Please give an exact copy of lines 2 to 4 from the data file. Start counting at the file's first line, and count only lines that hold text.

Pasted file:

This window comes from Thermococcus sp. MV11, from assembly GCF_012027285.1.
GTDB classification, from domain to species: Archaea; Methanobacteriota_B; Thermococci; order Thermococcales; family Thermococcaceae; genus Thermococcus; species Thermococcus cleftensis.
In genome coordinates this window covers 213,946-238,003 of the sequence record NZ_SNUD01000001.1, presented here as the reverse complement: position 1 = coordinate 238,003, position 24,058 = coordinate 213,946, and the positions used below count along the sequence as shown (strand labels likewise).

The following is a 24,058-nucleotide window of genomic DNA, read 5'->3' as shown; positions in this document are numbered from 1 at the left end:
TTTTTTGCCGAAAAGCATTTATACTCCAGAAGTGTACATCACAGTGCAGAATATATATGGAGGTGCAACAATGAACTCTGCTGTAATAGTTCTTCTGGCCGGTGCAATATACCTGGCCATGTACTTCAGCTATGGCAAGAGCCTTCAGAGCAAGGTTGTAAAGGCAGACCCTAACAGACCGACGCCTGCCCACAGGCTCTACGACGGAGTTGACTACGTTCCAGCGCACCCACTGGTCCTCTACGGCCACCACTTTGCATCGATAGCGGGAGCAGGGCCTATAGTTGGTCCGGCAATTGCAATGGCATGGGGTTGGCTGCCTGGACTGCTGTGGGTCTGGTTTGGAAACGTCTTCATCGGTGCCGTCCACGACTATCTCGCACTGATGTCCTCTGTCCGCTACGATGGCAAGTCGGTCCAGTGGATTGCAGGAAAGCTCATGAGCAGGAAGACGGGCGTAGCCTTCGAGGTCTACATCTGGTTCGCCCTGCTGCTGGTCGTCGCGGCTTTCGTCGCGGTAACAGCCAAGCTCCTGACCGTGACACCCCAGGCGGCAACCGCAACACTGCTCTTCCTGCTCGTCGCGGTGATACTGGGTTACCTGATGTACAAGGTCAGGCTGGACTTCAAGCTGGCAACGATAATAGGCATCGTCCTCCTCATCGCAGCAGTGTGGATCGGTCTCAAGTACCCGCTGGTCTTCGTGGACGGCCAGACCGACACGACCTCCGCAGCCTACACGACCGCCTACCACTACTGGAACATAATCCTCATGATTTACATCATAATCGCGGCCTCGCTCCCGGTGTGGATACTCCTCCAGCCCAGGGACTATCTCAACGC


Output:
GTDB classification, from domain to species: Archaea; Methanobacteriota_B; Thermococci; order Thermococcales; family Thermococcaceae; genus Thermococcus; species Thermococcus cleftensis.
In genome coordinates this window covers 213,946-238,003 of the sequence record NZ_SNUD01000001.1, presented here as the reverse complement: position 1 = coordinate 238,003, position 24,058 = coordinate 213,946, and the positions used below count along the sequence as shown (strand labels likewise).

The following is a 24,058-nucleotide window of genomic DNA, read 5'->3' as shown; positions in this document are numbered from 1 at the left end: